“Yes, Jean Luc, I will do anything for you and the Federation,” I whispered as the tall captain brushed his hand lightly over my hair. I smiled as I welcomed him into my cabin. “If we have to appear to be married to fool the Ferengi I’m willing to play my part.”
“But Jodi,” he cautioned, his sexy English accent floating over me in a wave that melted my insides. “They are watching us very closely. This is not simply an undercover mission that we can leave behind when we are behind these doors. They have spies everywhere. You must be willing to commit.”
“Anything, Captain. You know that.”
As if to test me, he leaned in and swept me into his arms, his soft lips only inches from my own. Suddenly a loud alarm starting buzzing and we flew apart, startled. “Is it the Ferengi, Jean Luc?”
He looked at me hungrily, “No, Lieutenant, it’s time to wake up.”
“Sweetie, turn the damn alarm off and get up,” my husband said groggily. But what happened to Jean Luc I wanted to cry. Stupid alarm clock I thought as I leaned over to squint at the glowing red numbers. Stupid six in the morning I whined as I turned the alarm off.
As I prepared to turn back over Matthew quickly sprawled himself all over my side of the bed. “Fine, I didn’t want to snuggle anyways,” I muttered as I began to waddle toward the bathroom. “What’s the date?” I called out.
“Damn it I don’t have to wake up at the crack of dawn everyday Jodi, you do!” I heard in response. I waited for him to wake up an inch or two more. “It’s Tuesday the 4th.”
I closed the door to the bathroom in response and hopped into what I hoped would be a steaming shower. Hot water on demand, you see, is the ultimate gift from the gods and it wasn’t one I was ever willing to ignore. As I stood beneath the pounding spray I did some quick calculations in my head. If today was the 4th then I would have earned another half day of sick leave which would bring my total unused sick leave to one full day which would mean that I could call out sick!
I squealed gleefully as I finished my morning absolutions and practiced my sick voice. “Hi, Leslie, I can’t come in today because,” I paused trying to think of an excuse I hadn’t used in the last six months. Then I smiled that wickedly evil smile that every naughty child knows. If I called in the next 20 minutes he wouldn’t be there and I could leave a voice mail and I wouldn’t need an excuse. Just a few well-placed coughs and an offer that if he wanted to, he could call me. The last part is key, you see, because bosses never call if you tell them to; because they think you’re being sincere and don’t want to disturb your rest. Some people excel at working; I excelled at not working.
Just as I was about to make the call and return to my wonderful dream-state Hubby called out again. “Babe? Yeah, it isn’t the 4th today. Sorry, I don’t know what I was thinking. Today is the 3rd. If it was the fourth I’d have to give that lecture to the incoming grad students.”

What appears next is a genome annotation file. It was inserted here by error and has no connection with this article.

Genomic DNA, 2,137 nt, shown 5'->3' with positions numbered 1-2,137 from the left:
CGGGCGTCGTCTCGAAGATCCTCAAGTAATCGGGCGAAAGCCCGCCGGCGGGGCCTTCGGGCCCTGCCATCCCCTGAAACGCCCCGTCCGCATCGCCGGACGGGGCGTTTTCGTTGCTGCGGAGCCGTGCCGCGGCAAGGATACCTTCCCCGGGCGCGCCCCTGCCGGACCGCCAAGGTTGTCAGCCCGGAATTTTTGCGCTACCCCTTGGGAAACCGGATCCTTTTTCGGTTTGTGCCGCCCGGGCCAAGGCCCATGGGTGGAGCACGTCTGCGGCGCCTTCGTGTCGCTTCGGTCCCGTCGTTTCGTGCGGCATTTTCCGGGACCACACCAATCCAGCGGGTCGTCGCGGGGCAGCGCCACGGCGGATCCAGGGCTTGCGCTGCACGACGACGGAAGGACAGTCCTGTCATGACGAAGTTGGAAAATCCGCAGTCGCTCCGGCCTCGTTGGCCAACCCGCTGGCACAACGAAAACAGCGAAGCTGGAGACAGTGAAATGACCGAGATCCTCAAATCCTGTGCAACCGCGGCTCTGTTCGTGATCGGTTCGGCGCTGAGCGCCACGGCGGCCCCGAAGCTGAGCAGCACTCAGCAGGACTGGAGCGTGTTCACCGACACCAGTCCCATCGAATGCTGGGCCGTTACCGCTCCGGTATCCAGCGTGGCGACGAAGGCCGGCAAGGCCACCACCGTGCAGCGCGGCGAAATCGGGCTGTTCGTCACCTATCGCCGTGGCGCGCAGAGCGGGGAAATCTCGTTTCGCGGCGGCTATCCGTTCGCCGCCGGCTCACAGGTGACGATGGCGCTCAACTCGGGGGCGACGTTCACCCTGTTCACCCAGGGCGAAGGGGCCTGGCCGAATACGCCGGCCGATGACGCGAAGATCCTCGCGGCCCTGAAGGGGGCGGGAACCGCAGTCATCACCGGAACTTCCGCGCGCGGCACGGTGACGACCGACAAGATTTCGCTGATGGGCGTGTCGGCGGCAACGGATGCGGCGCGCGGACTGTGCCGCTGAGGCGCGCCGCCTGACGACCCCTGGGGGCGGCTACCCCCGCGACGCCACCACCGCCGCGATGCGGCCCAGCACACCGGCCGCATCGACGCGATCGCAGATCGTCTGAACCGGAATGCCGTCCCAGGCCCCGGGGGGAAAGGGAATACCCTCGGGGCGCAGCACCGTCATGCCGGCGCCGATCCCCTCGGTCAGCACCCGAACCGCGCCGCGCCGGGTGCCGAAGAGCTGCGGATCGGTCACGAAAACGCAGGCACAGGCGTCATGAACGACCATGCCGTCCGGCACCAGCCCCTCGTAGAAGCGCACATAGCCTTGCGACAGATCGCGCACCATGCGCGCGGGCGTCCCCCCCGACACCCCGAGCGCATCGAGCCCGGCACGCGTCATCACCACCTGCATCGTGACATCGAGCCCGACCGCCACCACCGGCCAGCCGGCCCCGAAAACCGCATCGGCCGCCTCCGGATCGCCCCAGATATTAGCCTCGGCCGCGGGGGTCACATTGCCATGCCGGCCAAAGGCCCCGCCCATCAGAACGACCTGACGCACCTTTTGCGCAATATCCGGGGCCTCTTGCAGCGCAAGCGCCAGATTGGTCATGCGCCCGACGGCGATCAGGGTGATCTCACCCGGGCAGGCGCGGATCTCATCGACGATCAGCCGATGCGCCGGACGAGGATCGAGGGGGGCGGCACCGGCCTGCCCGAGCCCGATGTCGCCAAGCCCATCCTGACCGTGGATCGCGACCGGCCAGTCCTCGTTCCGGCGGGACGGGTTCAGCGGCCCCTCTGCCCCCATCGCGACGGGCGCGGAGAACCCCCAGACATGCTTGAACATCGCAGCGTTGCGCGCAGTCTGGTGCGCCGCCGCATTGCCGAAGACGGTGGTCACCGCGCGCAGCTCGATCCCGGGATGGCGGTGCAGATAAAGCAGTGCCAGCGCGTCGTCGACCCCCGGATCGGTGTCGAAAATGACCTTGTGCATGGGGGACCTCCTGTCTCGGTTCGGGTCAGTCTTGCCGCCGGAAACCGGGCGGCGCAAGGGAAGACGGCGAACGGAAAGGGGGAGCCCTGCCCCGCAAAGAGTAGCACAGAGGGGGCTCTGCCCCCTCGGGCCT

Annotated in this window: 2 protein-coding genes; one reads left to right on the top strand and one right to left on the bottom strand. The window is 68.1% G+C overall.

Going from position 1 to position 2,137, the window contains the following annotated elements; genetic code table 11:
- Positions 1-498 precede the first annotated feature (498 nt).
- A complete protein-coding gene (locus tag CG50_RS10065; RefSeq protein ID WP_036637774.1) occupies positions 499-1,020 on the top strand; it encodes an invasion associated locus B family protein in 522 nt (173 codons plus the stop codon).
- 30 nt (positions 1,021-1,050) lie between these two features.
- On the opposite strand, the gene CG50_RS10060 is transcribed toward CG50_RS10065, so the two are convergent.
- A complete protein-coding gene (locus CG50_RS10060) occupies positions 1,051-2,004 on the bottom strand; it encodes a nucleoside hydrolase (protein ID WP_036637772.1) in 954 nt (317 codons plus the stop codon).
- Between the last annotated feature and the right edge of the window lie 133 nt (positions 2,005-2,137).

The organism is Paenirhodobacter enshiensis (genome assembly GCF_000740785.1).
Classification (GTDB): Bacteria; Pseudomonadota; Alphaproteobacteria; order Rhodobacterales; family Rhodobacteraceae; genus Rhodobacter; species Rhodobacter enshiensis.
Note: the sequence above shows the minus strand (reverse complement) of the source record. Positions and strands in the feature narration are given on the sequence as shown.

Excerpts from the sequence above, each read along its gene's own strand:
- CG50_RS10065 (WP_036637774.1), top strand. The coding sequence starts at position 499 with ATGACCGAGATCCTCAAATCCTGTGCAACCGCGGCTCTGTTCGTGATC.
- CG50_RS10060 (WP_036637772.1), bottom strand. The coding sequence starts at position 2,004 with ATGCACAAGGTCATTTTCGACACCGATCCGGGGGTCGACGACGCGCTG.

I had stopped listening by that point. Not the 4th? But that meant that I wouldn’t earn my extra half-day off until tomorrow, which meant that I couldn’t call out which meant that I had to work today! I hated my husband at that point. I planned ways to have him killed as I pulled my jeans on and stared at my closet for sweater inspiration.
“Wear the blue one. You look cute in it,” he mumbled from the bed. He had good taste so I couldn’t hate him entirely. Maybe I’d just hate those horrible suffragette women who wanted to be able to work way back when. Yeah, I’ll hate them.
After a quick hunt for my purse, keys and other essential items, I wandered into the bedroom and gave Matthew a quick kiss goodbye on his cheek. In a last ditch attempt to demonstrate that I held no ill will about his falsely advising me of the date I turned the coffee maker on and ignored the lunch bag sitting next to it. If I was going to be forced to work on what could have been a day off then I was at least going out to lunch. And with that I was out the door and on my way to hell.
You may think that I hate my job. I don’t, I just resent the time it takes away from watching TV and doing nothing. If the not working gods had been watching over me today, watching TV, fast food and doing nothing would all have been on the to do list. Instead I had to drive the twenty minutes to work and hope that I could find a parking spot within a 5-mile radius of the front door of the building.
If it weren’t for NPR I would hate my drive to work. Luckily listening to the news helps relax me and keep my mind off the doom that was looming closer as the miles disappeared beneath my lead foot. Some people listen to music in the car, but that always makes me car dance and when you live in a small college town where everyone knows you and your car that can be dangerous.
The drive ended the same way it always did: at the private building that housed my company’s local offices. The company’s headquarters were miles away in Texas but our local branch was home to almost 500 souls, most of whom were, I assume, as miserable as I was. The giant teddy bear logo next to the front door was the only hint that this Fortune 500 Company existed hidden behind the suburban maze of side streets in this nondescript mid-western town. But that was the way that we liked it: we didn’t want people to find us.
We aren’t the CIA or the FBI: we’re way more important than that. We are the anonymous voices that you yell at without fear of retribution. We are the faceless geniuses who fix the problems that you claim we caused in the first place. We are Customer Service and we may not rule your world but we’ll keep you on hold for five minutes for the privilege of fixing it for you.